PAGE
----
His latest character may have killed a zombie with a banjo, but Woody Harrelson‘s not sure he can slay the crowd when he accepts his honorary doctorate Saturday at York University, reported the Toronto Star Oct. 17. "It means more than any award or accolade I’ve received," Harrelson said. "I just get nervous about having to do a speech."
The Zombieland star was to receive the honour at York’s convocation. Best known for his role on the television comedy “Cheers”, he’s spent years promoting sustainable living by means of bicycle tours, green road trips and a book.
"It’s not always the usual suspects that need to be uncovered and recognized," said Dawn Bazely, a biology professor in York’s Faculty of Science & Engineering, who helped nominate the actor. Bazely first came across Harrelson’s efforts when she watched Go Further, the 2003 film that documents his biofuel road trip to spread the green word.
Harrelson has a bachelor’s degree in English and theatre but no honorary degrees to his name. "I was a little unsure they had the right guy," he said in his Texas drawl. "But now that I know they do, I’ll be there."
Harrelson talked to the Star on why he shouldn’t be your child’s role model and the impending vegan Twinkie revolution.
Q: When you were in school, were you into the environmental scene?
A: No, I really didn’t think about it that much. The college I went to, we had a nuclear power plant just down the road.
Q: When did the environment become important to you?
A: That probably happened in the late ’80s, early ’90s. I started to feel like, "What am I doing wasting my time as an actor when the world is going to hell in a handbasket?" I didn’t feel like I was doing anything of import.
Q: What parts of your life would you want students to follow?
A: I don’t consider myself much of a role model at all. The reason they’re giving me this doctorate has to do with my getting a hold of a principle that I believe in and sticking to it. Otherwise, I can’t think of any other aspect that I would even want my own children, much less other people’s children, to follow.
Q: Are you going to make a speech at convocation?
A: Well, I guess so. I’ve had sleepless nights thinking about it. I guess I have to say something. I’ll just say how grateful I am.
Q: What would be your advice to students?
A: Voting with your dollar, to me, is more important than voting any other way. Using a cloth bag instead of a paper bag. Ride a bike, not a car. I did that in Toronto; I did a lot of it on a bike.
Q: How was that?
A: I thought there were some really cool areas to bike, and some felt pretty dangerous. I was rehearsing over at the Distillery District, and I would come down some cool very green area, and go over the rail tracks.
Q: What’s your biggest challenge as a raw-food vegan?
A: Sitting at a restaurant that’s not vegan and trying to explain I can’t have any dairy or butter without annoying the s— out of everybody at the table.
Q: In Zombieland, your character is obsessed with a Twinkie. How did that work with your beliefs?
A: I play a lot of characters who have nothing to do with what I believe. And they ended up bringing in somebody to make something that looks just like a Twinkie. It might just start a vegan Twinkie revolution. There’s not even the remotest chance of me ever eating a Twinkie.
Q: How will you get to Toronto?
A: I generally fly. My carbon footprint has got to be astounding, but all those other people in the plane are helping offset it. I really haven’t done carbon offsetting. I probably should; that’s more laziness than anything.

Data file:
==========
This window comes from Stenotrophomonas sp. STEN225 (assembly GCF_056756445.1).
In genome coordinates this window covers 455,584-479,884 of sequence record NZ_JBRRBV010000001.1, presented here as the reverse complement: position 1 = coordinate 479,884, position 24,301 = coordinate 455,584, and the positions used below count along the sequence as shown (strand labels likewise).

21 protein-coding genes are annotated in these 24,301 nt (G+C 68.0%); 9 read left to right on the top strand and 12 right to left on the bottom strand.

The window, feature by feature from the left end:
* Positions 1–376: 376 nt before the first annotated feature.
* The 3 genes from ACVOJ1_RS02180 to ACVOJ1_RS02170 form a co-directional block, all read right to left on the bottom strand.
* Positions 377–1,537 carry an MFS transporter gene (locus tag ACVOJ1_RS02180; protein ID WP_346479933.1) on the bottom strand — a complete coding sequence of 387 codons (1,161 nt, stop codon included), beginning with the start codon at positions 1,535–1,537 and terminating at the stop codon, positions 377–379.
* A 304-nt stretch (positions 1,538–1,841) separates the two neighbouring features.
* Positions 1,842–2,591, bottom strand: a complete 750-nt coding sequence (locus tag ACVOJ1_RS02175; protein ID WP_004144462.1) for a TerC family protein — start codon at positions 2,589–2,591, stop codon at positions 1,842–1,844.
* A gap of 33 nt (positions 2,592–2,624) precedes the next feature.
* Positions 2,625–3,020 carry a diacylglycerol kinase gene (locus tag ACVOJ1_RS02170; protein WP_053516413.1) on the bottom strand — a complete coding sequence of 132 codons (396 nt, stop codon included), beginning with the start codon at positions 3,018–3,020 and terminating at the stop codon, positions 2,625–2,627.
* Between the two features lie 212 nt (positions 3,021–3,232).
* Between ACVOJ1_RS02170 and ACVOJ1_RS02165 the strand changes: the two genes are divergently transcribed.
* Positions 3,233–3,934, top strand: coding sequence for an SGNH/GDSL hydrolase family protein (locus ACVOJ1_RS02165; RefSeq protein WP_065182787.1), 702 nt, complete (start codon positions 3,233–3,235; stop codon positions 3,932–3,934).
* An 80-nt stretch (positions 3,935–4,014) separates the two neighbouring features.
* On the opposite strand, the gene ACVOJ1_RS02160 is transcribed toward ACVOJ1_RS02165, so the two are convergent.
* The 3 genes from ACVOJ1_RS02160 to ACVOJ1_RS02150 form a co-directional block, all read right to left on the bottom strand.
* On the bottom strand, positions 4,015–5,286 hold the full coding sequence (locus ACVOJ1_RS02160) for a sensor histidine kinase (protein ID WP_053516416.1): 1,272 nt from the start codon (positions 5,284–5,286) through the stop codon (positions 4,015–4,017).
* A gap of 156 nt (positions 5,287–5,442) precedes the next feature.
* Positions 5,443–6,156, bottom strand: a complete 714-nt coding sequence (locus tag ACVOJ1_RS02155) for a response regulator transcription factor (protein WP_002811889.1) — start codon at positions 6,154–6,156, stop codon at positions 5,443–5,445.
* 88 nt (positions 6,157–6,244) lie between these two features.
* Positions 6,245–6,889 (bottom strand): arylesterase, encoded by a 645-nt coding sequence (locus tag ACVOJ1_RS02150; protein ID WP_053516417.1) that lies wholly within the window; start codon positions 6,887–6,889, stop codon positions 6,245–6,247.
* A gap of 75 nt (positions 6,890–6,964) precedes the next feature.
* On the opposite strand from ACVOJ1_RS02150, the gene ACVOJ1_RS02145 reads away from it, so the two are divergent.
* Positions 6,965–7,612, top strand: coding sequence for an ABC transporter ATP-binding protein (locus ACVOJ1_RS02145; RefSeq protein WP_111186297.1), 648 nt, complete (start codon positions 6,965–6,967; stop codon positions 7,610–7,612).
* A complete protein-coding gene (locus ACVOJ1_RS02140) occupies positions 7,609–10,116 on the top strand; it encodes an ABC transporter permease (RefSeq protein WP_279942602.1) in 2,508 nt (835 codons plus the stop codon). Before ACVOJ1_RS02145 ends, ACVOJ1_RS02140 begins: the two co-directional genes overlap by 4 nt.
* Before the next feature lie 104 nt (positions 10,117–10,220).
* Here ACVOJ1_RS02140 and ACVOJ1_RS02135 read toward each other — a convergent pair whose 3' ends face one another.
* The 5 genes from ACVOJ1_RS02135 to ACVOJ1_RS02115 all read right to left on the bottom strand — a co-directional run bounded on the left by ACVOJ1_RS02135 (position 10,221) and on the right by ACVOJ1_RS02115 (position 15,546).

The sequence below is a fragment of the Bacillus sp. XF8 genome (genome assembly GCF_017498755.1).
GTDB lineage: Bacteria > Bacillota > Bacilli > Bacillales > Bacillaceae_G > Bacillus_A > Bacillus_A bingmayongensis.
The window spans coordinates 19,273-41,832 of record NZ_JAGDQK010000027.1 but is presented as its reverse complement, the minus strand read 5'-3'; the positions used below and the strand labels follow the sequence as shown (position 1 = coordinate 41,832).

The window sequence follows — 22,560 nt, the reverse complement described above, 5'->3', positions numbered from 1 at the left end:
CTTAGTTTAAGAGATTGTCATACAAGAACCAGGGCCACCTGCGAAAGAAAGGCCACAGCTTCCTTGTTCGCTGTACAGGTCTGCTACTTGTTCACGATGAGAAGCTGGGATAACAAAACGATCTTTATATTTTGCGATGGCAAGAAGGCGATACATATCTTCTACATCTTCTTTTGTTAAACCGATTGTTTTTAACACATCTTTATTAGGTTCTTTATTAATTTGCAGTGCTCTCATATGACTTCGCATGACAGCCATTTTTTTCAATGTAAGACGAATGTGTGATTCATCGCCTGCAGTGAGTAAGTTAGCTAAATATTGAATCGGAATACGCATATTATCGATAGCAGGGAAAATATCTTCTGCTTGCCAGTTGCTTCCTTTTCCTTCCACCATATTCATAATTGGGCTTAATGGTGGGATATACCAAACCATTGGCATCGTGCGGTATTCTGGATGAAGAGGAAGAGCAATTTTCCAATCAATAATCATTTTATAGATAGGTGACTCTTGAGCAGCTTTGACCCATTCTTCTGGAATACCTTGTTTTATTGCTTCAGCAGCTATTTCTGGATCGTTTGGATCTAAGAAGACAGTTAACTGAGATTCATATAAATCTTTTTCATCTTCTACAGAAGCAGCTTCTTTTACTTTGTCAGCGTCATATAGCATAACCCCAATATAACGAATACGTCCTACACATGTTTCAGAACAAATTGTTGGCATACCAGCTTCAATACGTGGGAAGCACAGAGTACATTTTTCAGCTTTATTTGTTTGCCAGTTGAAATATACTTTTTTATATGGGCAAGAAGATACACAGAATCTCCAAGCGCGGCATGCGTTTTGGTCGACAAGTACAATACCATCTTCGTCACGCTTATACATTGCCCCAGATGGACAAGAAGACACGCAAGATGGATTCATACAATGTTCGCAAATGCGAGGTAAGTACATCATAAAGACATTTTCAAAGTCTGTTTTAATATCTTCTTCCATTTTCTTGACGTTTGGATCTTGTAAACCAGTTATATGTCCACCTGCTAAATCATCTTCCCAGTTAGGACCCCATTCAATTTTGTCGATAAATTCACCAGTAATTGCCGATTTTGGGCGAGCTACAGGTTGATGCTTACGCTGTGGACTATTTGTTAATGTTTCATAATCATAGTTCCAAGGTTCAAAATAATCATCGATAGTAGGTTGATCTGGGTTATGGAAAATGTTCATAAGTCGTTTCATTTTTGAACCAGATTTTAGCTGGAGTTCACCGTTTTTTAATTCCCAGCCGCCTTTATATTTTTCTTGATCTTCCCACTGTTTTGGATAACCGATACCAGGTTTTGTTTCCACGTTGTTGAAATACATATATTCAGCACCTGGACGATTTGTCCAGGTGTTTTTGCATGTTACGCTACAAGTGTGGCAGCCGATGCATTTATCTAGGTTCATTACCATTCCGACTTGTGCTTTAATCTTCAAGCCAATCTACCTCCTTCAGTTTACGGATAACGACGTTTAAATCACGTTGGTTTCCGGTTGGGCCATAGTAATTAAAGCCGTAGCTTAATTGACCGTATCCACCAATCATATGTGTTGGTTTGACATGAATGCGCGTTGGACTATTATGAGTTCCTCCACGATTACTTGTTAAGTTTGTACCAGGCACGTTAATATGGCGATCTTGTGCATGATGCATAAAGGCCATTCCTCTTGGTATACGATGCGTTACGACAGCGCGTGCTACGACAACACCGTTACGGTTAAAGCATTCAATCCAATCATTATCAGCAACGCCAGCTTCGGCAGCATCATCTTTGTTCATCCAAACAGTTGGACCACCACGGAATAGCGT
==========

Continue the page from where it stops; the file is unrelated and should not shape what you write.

- CTV, CP24-TV, Citytv and major Toronto radio stations broadcast the news of Woody Harrelson’s York honorary degree on regional and national newscasts Oct. 17.
York invites you into its ‘circle’ of learners
How does the idea of a free university education without the drudgery of studying for exams sound? If the thought appeals to you, you may want to look into joining York University‘s York Circle, suggested the North York Mirror Oct. 16.
Sure, you may not get a degree out of it, but that’s not what the program is all about. The York Circle bills itself as an endeavour for curious people who never want to stop learning. While closed to students and faculty, the program is open to parents of students, alumni and the general public who want to hear York professors and lecturers explore interesting ideas.
"It is a view that there are a whole lot of people who want to keep learning but (because of) their day jobs and family responsibilities, don’t have the time," said Lorna Marsden, coordinator of The York Circle and past president of the University.
While offering programs to adults isn’t new, The York Circle is putting a fresh twist on an old idea, she said. "Many universities offer continuing education programs. In the United States, they have something called University for a Day except they charge 350 bucks," she said. "This (York Circle) is something of the same idea but it is free. You have to be a member but membership is free."
Marsden also points out that it is easy for people living downtown to attend lectures and lively debates. The York Circle aims to open up that experience to others outside the inner city. "If you live downtown, you could go to a lecture every night. But if you live near our Keele campus or north of (Highway) 401 or in a lot of North York, there aren’t those opportunities," she said.
On Oct. 24, The York Circle will host its inaugural lecture series.
The morning session features Harvey Skinner, dean of York’s Faculty of Health, discussing the topic "First Health, Then Medicine: A Prescription for Personal Health and Our Health Care System". The seminar imagines a future where almost everyone is healthy and aging gracefully, preventable diseases have been mostly eradicated because people do what it takes to stay well, and those who are ill receive early diagnoses and effective treatments. Skinner will explore what it would take to achieve this future.
Following lunch provided by the University, participants will be able to choose between two afternoon sessions: